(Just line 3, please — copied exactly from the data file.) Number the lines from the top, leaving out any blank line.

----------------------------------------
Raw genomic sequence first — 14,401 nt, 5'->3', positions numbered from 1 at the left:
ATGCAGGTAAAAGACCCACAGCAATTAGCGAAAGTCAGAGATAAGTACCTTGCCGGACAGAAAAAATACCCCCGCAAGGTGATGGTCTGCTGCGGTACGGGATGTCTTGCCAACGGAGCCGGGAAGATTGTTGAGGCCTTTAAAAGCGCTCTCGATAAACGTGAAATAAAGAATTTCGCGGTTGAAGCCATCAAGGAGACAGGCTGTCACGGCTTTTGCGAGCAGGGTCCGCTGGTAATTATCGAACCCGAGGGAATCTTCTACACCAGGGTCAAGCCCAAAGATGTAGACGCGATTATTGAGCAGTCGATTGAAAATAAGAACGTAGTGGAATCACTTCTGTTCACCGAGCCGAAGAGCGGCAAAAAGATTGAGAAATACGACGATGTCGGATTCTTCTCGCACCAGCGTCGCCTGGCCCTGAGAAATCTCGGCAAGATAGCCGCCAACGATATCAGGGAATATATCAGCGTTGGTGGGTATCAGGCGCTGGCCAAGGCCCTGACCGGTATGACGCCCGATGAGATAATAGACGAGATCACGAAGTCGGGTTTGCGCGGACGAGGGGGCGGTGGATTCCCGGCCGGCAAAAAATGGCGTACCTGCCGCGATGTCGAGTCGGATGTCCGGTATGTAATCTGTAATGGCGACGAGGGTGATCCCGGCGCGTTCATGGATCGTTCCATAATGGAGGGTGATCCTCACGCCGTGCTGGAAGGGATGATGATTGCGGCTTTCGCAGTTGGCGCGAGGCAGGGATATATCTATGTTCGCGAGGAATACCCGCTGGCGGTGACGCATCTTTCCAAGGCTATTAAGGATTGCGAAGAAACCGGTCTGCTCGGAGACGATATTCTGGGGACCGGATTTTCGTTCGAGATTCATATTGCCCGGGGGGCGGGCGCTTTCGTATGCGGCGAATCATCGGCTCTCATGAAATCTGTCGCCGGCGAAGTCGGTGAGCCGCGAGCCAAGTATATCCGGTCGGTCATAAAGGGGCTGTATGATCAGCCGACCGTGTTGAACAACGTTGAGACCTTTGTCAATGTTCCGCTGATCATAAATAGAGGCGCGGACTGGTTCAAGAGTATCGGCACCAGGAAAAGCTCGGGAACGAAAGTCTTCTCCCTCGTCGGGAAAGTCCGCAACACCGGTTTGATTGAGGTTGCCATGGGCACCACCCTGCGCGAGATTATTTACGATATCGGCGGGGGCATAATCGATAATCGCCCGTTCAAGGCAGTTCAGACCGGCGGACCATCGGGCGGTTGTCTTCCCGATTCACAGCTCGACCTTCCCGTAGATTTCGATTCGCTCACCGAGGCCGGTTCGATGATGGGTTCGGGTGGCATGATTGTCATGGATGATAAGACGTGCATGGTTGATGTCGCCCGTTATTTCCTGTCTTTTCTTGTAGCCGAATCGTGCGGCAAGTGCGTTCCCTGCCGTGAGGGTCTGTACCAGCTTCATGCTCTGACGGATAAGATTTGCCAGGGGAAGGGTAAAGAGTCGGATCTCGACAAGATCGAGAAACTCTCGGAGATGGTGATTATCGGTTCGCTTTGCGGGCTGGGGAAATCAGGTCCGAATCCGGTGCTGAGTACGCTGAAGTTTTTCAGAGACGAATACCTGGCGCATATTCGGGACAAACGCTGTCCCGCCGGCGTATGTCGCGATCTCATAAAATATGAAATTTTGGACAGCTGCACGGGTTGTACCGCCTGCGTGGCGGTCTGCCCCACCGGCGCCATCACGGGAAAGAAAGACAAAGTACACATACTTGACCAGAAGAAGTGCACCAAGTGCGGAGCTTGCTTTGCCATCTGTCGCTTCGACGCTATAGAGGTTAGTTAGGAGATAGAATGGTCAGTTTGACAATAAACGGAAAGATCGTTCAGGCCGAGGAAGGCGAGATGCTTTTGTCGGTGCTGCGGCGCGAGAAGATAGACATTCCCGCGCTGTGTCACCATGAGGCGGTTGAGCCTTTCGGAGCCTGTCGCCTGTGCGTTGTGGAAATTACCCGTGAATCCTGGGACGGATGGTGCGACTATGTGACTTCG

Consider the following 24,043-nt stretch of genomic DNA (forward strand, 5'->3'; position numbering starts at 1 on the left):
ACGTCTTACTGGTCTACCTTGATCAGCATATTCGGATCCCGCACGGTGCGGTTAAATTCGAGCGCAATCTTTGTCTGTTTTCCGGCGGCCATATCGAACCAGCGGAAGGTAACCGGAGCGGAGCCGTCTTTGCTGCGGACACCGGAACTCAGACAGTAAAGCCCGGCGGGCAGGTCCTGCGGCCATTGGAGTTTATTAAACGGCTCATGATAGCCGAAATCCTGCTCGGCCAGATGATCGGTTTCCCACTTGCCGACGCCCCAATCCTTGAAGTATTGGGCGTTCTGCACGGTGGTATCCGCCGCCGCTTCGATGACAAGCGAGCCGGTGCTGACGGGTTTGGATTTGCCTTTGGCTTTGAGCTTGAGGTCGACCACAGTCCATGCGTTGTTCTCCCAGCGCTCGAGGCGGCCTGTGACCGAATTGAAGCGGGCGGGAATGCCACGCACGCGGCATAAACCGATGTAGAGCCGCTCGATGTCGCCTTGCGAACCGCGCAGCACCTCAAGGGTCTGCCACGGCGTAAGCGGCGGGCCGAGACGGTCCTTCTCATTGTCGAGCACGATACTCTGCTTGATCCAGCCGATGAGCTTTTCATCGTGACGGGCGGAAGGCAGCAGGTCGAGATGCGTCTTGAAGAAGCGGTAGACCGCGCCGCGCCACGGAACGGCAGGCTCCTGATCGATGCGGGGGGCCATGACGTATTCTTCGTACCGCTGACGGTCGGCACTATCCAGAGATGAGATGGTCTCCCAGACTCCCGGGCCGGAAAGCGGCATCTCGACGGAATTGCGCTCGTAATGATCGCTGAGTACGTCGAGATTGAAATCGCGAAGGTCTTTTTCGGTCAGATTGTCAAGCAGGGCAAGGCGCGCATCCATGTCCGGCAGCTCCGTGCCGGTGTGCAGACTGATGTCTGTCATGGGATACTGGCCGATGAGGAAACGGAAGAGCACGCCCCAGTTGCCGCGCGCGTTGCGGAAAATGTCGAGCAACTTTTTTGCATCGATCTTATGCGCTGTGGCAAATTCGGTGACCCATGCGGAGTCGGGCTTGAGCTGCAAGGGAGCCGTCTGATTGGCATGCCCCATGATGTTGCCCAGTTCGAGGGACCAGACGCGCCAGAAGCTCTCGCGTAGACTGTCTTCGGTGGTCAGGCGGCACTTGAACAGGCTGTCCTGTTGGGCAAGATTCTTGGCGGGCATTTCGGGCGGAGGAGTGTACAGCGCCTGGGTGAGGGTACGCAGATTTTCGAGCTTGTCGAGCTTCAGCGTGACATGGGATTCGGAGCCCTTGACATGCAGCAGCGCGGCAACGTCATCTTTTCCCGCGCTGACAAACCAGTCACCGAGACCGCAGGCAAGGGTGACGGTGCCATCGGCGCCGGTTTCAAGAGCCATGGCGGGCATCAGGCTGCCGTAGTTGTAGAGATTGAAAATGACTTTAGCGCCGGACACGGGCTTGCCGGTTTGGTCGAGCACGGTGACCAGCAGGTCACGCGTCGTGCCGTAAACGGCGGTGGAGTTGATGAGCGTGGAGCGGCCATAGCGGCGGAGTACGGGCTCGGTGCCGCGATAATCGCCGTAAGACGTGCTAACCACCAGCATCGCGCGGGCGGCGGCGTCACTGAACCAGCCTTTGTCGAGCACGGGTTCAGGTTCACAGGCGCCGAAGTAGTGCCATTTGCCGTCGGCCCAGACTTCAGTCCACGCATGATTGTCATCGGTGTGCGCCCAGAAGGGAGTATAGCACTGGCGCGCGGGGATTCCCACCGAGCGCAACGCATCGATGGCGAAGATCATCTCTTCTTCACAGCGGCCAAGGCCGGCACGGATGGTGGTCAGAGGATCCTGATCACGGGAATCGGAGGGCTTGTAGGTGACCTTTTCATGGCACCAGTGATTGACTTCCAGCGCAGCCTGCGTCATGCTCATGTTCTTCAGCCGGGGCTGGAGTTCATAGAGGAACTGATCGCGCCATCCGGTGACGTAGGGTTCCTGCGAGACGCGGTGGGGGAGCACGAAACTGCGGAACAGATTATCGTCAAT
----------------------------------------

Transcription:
Consider the following 24,043-nt stretch of genomic DNA (forward strand, 5'->3'; position numbering starts at 1 on the left):